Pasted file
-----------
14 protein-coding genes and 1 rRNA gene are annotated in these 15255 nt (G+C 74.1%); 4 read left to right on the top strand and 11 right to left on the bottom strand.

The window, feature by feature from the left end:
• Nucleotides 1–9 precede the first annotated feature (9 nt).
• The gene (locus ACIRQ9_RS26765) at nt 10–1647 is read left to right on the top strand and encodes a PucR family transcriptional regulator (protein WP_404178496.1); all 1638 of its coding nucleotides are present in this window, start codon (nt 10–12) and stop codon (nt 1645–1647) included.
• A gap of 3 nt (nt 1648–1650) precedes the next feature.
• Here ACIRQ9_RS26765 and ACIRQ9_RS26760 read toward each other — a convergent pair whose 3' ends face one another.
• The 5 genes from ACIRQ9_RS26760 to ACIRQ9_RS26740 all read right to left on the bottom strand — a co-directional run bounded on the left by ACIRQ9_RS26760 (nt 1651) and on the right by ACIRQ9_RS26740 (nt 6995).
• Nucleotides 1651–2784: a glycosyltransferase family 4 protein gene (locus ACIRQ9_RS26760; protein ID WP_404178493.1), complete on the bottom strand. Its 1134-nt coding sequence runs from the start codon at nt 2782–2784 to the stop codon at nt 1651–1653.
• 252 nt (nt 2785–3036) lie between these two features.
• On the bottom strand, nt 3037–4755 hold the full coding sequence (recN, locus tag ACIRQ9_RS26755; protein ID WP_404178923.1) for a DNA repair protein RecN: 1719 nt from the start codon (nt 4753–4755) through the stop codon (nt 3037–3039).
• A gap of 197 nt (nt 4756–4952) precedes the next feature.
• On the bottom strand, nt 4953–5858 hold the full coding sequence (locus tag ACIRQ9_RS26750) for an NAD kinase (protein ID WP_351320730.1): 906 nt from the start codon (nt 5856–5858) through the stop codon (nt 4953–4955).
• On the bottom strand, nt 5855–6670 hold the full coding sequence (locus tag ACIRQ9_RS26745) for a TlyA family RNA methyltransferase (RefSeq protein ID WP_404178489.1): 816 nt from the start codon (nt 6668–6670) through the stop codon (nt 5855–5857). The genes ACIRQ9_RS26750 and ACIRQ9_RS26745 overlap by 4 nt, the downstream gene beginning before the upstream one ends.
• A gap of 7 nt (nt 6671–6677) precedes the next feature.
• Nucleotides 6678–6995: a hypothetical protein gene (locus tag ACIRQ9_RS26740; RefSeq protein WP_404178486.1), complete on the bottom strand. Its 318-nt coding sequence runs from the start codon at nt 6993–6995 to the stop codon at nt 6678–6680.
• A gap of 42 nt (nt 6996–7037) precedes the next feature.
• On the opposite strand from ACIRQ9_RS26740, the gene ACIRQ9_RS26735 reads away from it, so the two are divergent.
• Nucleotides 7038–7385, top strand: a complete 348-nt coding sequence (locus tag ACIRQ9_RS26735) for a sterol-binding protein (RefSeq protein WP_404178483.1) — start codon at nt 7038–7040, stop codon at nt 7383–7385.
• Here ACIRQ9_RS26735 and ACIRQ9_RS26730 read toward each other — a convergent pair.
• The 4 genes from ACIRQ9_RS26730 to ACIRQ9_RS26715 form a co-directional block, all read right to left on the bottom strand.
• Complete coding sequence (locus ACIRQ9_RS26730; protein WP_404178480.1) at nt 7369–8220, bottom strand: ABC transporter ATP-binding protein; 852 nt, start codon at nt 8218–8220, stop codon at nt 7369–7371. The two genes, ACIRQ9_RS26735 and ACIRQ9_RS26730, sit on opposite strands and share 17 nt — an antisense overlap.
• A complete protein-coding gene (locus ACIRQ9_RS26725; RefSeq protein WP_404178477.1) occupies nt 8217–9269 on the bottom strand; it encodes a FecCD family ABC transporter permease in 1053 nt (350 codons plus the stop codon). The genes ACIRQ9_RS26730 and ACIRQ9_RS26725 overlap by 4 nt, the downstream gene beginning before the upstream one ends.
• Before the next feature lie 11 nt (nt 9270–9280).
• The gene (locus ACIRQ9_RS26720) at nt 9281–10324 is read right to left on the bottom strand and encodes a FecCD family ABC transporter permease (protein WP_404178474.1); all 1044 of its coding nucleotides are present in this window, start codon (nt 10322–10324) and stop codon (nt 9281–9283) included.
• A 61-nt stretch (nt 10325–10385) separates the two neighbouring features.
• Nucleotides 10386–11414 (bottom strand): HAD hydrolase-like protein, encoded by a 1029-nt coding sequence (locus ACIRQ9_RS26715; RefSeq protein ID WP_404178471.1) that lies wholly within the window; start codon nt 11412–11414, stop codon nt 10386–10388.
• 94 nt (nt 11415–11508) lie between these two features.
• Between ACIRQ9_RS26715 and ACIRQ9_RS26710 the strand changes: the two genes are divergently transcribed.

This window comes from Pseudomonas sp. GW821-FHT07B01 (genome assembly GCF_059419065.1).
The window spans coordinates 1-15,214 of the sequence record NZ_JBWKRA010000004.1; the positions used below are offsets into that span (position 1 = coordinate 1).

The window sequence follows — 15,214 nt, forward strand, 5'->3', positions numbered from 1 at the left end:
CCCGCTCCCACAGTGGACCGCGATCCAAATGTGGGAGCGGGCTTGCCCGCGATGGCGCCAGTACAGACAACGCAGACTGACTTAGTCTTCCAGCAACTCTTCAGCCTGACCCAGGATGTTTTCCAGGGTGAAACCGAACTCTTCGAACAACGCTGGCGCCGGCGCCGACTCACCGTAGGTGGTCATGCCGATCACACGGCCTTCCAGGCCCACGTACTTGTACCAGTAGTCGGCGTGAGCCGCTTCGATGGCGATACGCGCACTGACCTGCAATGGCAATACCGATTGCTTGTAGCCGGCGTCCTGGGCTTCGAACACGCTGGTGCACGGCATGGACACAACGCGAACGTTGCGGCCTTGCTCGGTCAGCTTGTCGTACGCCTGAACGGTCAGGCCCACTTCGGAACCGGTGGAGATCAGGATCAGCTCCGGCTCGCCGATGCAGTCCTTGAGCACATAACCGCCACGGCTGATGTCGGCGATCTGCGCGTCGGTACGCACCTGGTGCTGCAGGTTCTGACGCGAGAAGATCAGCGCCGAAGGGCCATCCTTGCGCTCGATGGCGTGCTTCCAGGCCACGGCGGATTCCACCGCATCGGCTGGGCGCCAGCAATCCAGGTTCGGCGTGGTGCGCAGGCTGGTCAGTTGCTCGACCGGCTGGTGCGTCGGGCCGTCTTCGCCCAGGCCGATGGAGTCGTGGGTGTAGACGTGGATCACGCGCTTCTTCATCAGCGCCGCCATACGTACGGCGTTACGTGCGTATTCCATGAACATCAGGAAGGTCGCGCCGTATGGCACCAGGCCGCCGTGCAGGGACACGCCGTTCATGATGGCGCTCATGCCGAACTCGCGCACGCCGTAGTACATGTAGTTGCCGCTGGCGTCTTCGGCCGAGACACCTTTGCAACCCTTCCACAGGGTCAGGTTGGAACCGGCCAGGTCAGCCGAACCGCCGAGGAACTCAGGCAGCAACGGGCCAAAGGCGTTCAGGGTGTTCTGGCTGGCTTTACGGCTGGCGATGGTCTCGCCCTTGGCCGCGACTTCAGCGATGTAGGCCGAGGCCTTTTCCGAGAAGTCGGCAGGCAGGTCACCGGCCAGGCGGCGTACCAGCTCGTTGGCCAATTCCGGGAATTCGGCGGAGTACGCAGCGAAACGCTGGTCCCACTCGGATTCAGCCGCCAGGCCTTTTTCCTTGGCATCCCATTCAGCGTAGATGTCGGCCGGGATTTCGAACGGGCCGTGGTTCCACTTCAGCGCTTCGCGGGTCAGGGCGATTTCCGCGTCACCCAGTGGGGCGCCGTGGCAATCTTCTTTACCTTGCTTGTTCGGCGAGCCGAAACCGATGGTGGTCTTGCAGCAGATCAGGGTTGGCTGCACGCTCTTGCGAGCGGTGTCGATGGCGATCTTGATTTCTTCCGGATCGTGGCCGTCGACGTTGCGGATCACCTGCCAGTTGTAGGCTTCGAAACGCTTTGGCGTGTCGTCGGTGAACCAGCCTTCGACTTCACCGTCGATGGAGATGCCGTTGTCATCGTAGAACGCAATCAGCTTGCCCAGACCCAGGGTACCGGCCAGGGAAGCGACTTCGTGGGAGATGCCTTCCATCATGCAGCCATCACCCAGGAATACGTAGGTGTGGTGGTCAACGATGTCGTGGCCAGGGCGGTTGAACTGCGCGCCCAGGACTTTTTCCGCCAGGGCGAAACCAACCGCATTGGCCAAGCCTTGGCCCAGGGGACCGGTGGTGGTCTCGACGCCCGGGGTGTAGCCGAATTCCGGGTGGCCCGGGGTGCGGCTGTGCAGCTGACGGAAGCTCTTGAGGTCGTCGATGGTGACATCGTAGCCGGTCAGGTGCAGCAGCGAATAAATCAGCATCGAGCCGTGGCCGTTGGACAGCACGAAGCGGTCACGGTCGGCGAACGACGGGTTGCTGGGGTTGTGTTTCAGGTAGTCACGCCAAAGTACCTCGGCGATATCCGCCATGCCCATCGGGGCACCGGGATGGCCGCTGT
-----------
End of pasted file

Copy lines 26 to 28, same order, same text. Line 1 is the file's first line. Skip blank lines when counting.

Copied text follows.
• Nucleotides 10386–11414 (bottom strand): HAD hydrolase-like protein, encoded by a 1029-nt coding sequence (locus ACIRQ9_RS26715; RefSeq protein ID WP_404178471.1) that lies wholly within the window; start codon nt 11412–11414, stop codon nt 10386–10388.
• 94 nt (nt 11415–11508) lie between these two features.
• Between ACIRQ9_RS26715 and ACIRQ9_RS26710 the strand changes: the two genes are divergently transcribed.